Much more research is needed to see if other studies can confirm these ADHD subtypes, or if other ways of dividing children with ADHD might be better, including methods that take genetics into account, Karalunas said.
Dr. Andrew Adesman, chief of developmental and behavioral pediatrics at Steven & Alexandra Cohen Children's Medical Center of New York, agreed that the criteria for ADHD stated in the Diagnostic and Statistical Manual of Mental Disorders (Fifth Edition) — the guidebook for diagnosing psychiatric conditions, including ADHD — are imperfect. Alternative approaches for assessing mental-health conditions in children may be particularly useful in helping to distinguish mild cases from children who don't have the disorder, Adesman said.
Still, the new study was small, and it's not clear whether the approach in the study is the best way to refine ADHD classification, Adesman said. Nonetheless, "It's a first step in a different direction, and whether it turns out to be the right direction, only time will tell," Adesman said.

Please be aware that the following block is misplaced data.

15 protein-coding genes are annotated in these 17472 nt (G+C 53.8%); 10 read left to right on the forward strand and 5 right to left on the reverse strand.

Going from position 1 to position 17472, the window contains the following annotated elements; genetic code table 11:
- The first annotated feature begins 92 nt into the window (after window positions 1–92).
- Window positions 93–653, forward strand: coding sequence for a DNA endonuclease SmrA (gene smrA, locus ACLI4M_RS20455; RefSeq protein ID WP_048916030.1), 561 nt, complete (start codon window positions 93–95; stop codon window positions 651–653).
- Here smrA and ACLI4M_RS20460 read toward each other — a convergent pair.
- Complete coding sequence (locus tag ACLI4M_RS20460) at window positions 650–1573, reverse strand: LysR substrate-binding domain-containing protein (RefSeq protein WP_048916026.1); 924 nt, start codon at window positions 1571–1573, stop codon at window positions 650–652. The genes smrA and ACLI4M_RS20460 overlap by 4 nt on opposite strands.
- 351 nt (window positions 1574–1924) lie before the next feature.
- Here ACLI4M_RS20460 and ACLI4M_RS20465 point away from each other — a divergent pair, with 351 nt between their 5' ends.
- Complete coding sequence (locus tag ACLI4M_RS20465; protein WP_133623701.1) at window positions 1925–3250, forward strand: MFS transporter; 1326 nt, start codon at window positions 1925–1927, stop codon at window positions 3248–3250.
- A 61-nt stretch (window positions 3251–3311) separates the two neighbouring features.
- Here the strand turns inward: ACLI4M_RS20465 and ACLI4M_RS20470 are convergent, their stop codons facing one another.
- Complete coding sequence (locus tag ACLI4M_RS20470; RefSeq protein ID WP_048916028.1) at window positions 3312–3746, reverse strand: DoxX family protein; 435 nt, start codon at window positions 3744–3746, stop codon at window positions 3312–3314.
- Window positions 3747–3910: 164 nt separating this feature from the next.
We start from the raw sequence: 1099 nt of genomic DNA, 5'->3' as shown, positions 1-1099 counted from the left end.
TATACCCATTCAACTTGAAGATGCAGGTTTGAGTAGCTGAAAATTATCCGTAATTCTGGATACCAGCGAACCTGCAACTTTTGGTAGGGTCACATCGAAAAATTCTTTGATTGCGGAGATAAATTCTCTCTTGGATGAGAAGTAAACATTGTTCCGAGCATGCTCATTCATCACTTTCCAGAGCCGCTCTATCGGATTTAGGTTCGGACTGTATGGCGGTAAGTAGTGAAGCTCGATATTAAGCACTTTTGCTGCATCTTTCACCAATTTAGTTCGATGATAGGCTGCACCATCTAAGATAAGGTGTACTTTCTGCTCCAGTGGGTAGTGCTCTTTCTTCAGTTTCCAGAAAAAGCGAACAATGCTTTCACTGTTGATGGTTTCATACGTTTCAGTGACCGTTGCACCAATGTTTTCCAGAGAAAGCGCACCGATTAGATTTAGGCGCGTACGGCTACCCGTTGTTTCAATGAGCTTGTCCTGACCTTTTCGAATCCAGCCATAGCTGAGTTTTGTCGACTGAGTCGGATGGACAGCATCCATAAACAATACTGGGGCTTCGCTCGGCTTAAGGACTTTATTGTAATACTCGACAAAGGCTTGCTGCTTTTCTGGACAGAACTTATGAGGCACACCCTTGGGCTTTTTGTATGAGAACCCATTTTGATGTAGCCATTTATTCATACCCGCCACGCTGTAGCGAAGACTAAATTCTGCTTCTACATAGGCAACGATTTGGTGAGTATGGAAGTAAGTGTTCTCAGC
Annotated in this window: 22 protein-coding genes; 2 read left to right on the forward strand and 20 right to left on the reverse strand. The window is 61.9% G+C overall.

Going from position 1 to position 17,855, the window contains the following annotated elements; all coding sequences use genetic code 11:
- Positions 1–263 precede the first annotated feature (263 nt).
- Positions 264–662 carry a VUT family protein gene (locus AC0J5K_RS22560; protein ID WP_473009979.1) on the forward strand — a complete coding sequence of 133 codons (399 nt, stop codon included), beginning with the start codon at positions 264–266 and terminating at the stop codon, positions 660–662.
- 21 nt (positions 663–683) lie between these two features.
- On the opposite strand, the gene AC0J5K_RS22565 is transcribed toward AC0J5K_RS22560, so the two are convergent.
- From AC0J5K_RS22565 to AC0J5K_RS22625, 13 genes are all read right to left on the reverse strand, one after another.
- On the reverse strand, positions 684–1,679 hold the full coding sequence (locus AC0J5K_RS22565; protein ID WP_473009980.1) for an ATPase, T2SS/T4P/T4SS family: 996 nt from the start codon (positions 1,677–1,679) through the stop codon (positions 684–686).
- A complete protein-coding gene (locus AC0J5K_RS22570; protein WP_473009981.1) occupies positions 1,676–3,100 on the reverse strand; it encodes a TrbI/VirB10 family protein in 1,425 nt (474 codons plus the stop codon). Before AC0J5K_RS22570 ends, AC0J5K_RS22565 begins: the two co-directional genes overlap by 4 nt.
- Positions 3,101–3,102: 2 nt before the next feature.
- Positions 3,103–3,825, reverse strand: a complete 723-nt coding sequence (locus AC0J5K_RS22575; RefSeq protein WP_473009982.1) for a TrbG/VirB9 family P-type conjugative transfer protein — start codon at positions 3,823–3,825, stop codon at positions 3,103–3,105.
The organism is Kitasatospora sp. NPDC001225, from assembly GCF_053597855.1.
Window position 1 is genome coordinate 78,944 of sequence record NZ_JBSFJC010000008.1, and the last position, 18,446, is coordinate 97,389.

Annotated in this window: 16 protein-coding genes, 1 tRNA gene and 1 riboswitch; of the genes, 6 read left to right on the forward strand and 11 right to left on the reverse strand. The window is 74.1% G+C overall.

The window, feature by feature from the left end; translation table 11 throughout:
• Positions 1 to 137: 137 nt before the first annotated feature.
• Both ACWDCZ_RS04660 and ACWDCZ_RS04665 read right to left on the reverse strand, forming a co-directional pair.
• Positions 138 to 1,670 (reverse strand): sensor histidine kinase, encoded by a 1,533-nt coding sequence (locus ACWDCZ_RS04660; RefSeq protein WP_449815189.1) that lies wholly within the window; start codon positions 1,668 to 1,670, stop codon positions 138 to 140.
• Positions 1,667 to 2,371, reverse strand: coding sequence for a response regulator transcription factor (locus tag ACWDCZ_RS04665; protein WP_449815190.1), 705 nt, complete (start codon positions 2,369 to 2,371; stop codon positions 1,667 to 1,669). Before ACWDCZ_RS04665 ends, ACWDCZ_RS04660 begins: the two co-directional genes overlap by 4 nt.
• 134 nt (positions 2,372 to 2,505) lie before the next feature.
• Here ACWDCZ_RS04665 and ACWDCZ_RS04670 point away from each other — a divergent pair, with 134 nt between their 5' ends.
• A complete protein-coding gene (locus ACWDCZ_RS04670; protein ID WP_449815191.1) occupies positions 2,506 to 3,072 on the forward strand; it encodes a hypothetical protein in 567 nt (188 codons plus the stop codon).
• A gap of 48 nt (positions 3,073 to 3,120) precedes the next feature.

Adesman also noted that the researchers did not directly look at the severity of the children's ADHD, which can be assessed with the DSM, and may be related to kids' chances of developing of more mental health disorders.
The new study is published today (July 9) in the journal JAMA Psychiatry.
Follow Rachael Rettner @RachaelRettner. Follow Live Science @livescience, Facebook & Google+. Original article on Live Science.
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Rachael is a Live Science contributor, and was a former channel editor and senior writer for Live Science between 2010 and 2022. She has a master's degree in journalism from New York University's Science, Health and Environmental Reporting Program. She also holds a B.S. in molecular biology and an M.S. in biology from the University of California, San Diego. Her work has appeared in Scienceline, The Washington Post and Scientific American.